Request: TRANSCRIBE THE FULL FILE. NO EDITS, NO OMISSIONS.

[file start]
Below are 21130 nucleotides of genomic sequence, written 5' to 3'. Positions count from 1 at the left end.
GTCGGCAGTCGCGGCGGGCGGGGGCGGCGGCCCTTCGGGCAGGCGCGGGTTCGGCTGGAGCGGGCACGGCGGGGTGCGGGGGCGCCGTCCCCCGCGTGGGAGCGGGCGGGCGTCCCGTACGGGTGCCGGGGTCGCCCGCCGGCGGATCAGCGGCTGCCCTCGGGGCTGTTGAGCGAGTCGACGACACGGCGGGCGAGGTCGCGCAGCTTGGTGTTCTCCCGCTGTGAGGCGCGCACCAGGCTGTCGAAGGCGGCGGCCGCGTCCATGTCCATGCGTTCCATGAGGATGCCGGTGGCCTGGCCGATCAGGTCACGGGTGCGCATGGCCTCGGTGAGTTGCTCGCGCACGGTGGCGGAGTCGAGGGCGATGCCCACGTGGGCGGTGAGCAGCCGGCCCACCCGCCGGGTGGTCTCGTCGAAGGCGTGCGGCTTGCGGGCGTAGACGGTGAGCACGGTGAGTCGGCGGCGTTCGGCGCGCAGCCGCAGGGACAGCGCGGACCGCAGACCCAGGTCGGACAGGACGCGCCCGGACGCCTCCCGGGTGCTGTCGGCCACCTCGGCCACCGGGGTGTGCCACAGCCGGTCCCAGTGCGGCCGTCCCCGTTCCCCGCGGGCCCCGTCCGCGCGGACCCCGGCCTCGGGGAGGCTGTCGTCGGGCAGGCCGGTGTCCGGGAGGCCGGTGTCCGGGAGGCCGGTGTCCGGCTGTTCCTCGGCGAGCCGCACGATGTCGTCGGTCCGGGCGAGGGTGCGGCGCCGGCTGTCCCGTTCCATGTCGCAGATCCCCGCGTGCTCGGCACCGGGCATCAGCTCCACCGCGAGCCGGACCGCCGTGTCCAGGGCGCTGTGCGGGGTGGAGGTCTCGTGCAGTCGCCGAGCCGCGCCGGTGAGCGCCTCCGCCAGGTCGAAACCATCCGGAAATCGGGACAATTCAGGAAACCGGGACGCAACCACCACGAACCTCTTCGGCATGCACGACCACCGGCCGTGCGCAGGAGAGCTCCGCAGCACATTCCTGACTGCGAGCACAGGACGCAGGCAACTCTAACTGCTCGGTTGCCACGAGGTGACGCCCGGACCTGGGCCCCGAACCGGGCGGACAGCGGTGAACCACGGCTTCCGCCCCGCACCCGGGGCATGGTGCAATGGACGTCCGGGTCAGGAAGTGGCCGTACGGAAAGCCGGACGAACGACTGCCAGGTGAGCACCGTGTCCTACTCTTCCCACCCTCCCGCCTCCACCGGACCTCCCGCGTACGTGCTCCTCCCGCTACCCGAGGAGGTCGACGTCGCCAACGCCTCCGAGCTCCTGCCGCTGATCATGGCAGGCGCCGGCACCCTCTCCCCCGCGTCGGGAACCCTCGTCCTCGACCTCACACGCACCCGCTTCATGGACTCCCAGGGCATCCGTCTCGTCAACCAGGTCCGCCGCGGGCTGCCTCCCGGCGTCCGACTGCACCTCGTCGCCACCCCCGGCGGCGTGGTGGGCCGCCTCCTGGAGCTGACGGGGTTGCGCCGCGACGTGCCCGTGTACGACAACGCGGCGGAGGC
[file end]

Below are 21130 nucleotides of genomic sequence, written 5' to 3'. Positions count from 1 at the left end.
GTCGGCAGTCGCGGCGGGCGGGGGCGGCGGCCCTTCGGGCAGGCGCGGGTTCGGCTGGAGCGGGCACGGCGGGGTGCGGGGGCGCCGTCCCCCGCGTGGGAGCGGGCGGGCGTCCCGTACGGGTGCCGGGGTCGCCCGCCGGCGGATCAGCGGCTGCCCTCGGGGCTGTTGAGCGAGTCGACGACACGGCGGGCGAGGTCGCGCAGCTTGGTGTTCTCCCGCTGTGAGGCGCGCACCAGGCTGTCGAAGGCGGCGGCCGCGTCCATGTCCATGCGTTCCATGAGGATGCCGGTGGCCTGGCCGATCAGGTCACGGGTGCGCATGGCCTCGGTGAGTTGCTCGCGCACGGTGGCGGAGTCGAGGGCGATGCCCACGTGGGCGGTGAGCAGCCGGCCCACCCGCCGGGTGGTCTCGTCGAAGGCGTGCGGCTTGCGGGCGTAGACGGTGAGCACGGTGAGTCGGCGGCGTTCGGCGCGCAGCCGCAGGGACAGCGCGGACCGCAGACCCAGGTCGGACAGGACGCGCCCGGACGCCTCCCGGGTGCTGTCGGCCACCTCGGCCACCGGGGTGTGCCACAGCCGGTCCCAGTGCGGCCGTCCCCGTTCCCCGCGGGCCCCGTCCGCGCGGACCCCGGCCTCGGGGAGGCTGTCGTCGGGCAGGCCGGTGTCCGGGAGGCCGGTGTCCGGGAGGCCGGTGTCCGGCTGTTCCTCGGCGAGCCGCACGATGTCGTCGGTCCGGGCGAGGGTGCGGCGCCGGCTGTCCCGTTCCATGTCGCAGATCCCCGCGTGCTCGGCACCGGGCATCAGCTCCACCGCGAGCCGGACCGCCGTGTCCAGGGCGCTGTGCGGGGTGGAGGTCTCGTGCAGTCGCCGAGCCGCGCCGGTGAGCGCCTCCGCCAGGTCGAAACCATCCGGAAATCGGGACAATTCAGGAAACCGGGACGCAACCACCACGAACCTCTTCGGCATGCACGACCACCGGCCGTGCGCAGGAGAGCTCCGCAGCACATTCCTGACTGCGAGCACAGGACGCAGGCAACTCTAACTGCTCGGTTGCCACGAGGTGACGCCCGGACCTGGGCCCCGAACCGGGCGGACAGCGGTGAACCACGGCTTCCGCCCCGCACCCGGGGCATGGTGCAATGGACGTCCGGGTCAGGAAGTGGCCGTACGGAAAGCCGGACGAACGACTGCCAGGTGAGCACCGTGTCCTACTCTTCCCACCCTCCCGCCTCCACCGGACCTCCCGCGTACGTGCTCCTCCCGCTACCCGAGGAGGTCGACGTCGCCAACGCCTCCGAGCTCCTGCCGCTGATCATGGCAGGCGCCGGCACCCTCTCCCCCGCGTCGGGAACCCTCGTCCTCGACCTCACACGCACCCGCTTCATGGACTCCCAGGGCATCCGTCTCGTCAACCAGGTCCGCCGCGGGCTGCCTCCCGGCGTCCGACTGCACCTCGTCGCCACCCCCGGCGGCGTGGTGGGCCGCCTCCTGGAGCTGACGGGGTTGCGCCGCGACGTGCCCGTGTACGACAACGCGGCGGAGGC